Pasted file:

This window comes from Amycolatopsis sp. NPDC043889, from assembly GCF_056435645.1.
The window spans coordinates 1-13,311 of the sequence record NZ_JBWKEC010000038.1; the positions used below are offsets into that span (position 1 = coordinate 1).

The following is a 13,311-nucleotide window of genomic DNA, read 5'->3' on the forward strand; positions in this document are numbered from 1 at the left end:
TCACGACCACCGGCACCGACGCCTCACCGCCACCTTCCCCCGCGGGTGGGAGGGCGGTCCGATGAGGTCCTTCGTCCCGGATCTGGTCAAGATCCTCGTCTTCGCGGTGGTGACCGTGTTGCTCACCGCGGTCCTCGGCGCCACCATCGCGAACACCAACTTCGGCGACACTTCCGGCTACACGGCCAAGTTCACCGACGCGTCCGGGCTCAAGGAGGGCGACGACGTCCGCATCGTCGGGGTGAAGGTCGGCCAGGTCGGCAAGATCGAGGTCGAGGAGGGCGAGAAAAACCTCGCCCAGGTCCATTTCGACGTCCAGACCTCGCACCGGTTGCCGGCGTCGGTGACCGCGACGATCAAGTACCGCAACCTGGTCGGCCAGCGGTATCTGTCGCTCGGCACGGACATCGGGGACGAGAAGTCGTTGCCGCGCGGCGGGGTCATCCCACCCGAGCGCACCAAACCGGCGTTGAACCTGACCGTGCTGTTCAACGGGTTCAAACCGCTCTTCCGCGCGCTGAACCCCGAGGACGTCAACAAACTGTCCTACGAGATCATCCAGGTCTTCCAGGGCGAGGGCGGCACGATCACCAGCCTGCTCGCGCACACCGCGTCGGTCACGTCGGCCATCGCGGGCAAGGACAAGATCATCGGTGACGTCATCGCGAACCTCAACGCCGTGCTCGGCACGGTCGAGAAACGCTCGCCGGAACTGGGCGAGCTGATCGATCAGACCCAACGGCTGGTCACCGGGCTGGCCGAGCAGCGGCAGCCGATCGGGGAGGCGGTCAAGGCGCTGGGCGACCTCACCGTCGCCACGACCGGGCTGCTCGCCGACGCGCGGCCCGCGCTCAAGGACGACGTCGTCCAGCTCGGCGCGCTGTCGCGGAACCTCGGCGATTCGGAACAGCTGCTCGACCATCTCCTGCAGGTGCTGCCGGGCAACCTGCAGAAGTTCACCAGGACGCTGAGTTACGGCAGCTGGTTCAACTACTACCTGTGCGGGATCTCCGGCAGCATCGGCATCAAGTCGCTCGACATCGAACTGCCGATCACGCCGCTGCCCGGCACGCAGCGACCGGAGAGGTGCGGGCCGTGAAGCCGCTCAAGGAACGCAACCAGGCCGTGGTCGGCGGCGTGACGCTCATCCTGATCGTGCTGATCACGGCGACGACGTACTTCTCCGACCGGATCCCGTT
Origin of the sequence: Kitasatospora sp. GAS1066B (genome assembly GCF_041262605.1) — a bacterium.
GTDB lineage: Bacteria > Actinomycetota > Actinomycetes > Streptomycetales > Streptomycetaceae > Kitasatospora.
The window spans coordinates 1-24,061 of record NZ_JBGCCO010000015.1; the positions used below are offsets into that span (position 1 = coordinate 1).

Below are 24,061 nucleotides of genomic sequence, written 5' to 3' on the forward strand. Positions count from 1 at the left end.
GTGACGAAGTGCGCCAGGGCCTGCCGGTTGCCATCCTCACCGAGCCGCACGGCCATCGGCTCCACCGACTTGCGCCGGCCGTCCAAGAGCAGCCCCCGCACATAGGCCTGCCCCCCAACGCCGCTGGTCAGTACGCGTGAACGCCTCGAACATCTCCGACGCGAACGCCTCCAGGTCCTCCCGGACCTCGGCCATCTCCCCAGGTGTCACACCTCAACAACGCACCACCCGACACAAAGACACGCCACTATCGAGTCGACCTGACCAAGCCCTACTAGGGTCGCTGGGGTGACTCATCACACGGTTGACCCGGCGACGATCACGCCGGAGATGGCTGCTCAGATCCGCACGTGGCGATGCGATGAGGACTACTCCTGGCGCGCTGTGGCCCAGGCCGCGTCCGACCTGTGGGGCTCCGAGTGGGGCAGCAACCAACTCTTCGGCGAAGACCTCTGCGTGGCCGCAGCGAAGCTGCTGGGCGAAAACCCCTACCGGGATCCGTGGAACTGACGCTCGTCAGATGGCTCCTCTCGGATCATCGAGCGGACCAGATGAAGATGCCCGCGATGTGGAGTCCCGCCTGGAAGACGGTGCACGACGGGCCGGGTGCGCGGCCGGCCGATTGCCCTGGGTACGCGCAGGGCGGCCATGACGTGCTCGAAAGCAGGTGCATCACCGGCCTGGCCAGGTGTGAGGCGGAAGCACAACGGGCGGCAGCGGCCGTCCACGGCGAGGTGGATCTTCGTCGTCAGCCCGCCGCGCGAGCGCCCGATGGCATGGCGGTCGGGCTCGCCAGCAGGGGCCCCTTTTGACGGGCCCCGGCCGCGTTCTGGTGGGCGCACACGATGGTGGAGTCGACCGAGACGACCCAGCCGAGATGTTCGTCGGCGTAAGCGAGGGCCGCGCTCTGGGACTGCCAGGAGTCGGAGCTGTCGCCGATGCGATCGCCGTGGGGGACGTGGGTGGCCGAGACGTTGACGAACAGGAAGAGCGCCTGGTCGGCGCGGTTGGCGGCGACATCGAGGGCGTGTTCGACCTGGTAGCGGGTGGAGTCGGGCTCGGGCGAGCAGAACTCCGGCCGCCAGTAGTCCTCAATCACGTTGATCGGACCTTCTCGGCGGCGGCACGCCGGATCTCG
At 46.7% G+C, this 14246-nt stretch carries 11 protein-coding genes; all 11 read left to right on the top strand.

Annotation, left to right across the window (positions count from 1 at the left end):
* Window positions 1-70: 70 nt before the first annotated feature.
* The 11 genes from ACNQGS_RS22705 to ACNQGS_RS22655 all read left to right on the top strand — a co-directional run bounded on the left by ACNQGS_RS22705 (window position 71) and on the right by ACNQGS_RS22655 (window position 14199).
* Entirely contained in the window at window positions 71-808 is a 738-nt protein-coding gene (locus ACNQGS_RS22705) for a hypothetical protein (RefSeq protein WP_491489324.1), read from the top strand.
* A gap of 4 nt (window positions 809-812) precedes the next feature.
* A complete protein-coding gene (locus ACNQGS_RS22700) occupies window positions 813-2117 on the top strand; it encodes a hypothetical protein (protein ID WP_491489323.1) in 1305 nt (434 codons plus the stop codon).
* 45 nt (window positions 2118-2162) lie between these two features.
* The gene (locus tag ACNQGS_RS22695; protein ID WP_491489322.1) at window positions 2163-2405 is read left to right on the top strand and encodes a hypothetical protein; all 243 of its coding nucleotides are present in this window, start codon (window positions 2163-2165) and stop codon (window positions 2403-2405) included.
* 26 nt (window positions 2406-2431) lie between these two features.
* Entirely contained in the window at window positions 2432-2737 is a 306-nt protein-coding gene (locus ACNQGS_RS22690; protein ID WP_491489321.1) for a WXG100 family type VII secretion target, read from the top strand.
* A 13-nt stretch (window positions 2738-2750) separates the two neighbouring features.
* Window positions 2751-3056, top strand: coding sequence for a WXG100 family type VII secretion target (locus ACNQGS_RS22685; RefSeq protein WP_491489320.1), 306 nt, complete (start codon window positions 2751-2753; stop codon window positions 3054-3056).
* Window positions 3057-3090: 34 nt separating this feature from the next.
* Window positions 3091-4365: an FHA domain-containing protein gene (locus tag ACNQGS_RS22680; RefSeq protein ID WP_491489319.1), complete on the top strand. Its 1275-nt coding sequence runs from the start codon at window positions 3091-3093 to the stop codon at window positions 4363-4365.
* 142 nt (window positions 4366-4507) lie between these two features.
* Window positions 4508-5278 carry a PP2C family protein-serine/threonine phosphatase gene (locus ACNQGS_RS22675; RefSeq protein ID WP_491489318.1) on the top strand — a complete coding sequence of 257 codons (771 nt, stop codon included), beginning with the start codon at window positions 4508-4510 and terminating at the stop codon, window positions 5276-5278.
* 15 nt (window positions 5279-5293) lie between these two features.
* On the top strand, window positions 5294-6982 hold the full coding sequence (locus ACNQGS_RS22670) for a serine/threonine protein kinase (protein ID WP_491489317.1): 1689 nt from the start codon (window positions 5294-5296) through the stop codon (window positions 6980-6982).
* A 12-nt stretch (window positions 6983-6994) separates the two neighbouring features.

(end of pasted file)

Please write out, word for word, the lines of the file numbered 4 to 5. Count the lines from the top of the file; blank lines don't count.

TCACGACCACCGGCACCGACGCCTCACCGCCACCTTCCCCCGCGGGTGGGAGGGCGGTCCGATGAGGTCCTTCGTCCCGGATCTGGTCAAGATCCTCGTCTTCGCGGTGGTGACCGTGTTGCTCACCGCGGTCCTCGGCGCCACCATCGCGAACACCAACTTCGGCGACACTTCCGGCTACACGGCCAAGTTCACCGACGCGTCCGGGCTCAAGGAGGGCGACGACGTCCGCATCGTCGGGGTGAAGGTCGGCCAGGTCGGCAAGATCGAGGTCGAGGAGGGCGAGAAAAACCTCGCCCAGGTCCATTTCGACGTCCAGACCTCGCACCGGTTGCCGGCGTCGGTGACCGCGACGATCAAGTACCGCAACCTGGTCGGCCAGCGGTATCTGTCGCTCGGCACGGACATCGGGGACGAGAAGTCGTTGCCGCGCGGCGGGGTCATCCCACCCGAGCGCACCAAACCGGCGTTGAACCTGACCGTGCTGTTCAACGGGTTCAAACCGCTCTTCCGCGCGCTGAACCCCGAGGACGTCAACAAACTGTCCTACGAGATCATCCAGGTCTTCCAGGGCGAGGGCGGCACGATCACCAGCCTGCTCGCGCACACCGCGTCGGTCACGTCGGCCATCGCGGGCAAGGACAAGATCATCGGTGACGTCATCGCGAACCTCAACGCCGTGCTCGGCACGGTCGAGAAACGCTCGCCGGAACTGGGCGAGCTGATCGATCAGACCCAACGGCTGGTCACCGGGCTGGCCGAGCAGCGGCAGCCGATCGGGGAGGCGGTCAAGGCGCTGGGCGACCTCACCGTCGCCACGACCGGGCTGCTCGCCGACGCGCGGCCCGCGCTCAAGGACGACGTCGTCCAGCTCGGCGCGCTGTCGCGGAACCTCGGCGATTCGGAACAGCTGCTCGACCATCTCCTGCAGGTGCTGCCGGGCAACCTGCAGAAGTTCACCAGGACGCTGAGTTACGGCAGCTGGTTCAACTACTACCTGTGCGGGATCTCCGGCAGCATCGGCATCAAGTCGCTCGACATCGAACTGCCGATCACGCCGCTGCCCGGCACGCAGCGACCGGAGAGGTGCGGGCCGTGAAGCCGCTCAAGGAACGCAACCAGGCCGTGGTCGGCGGCGTGACGCTCATCCTGATCGTGCTGATCACGGCGACGACGTACTTCTCCGACCGGATCCCGTT
Origin of the sequence: Kitasatospora sp. GAS1066B (genome assembly GCF_041262605.1) — a bacterium.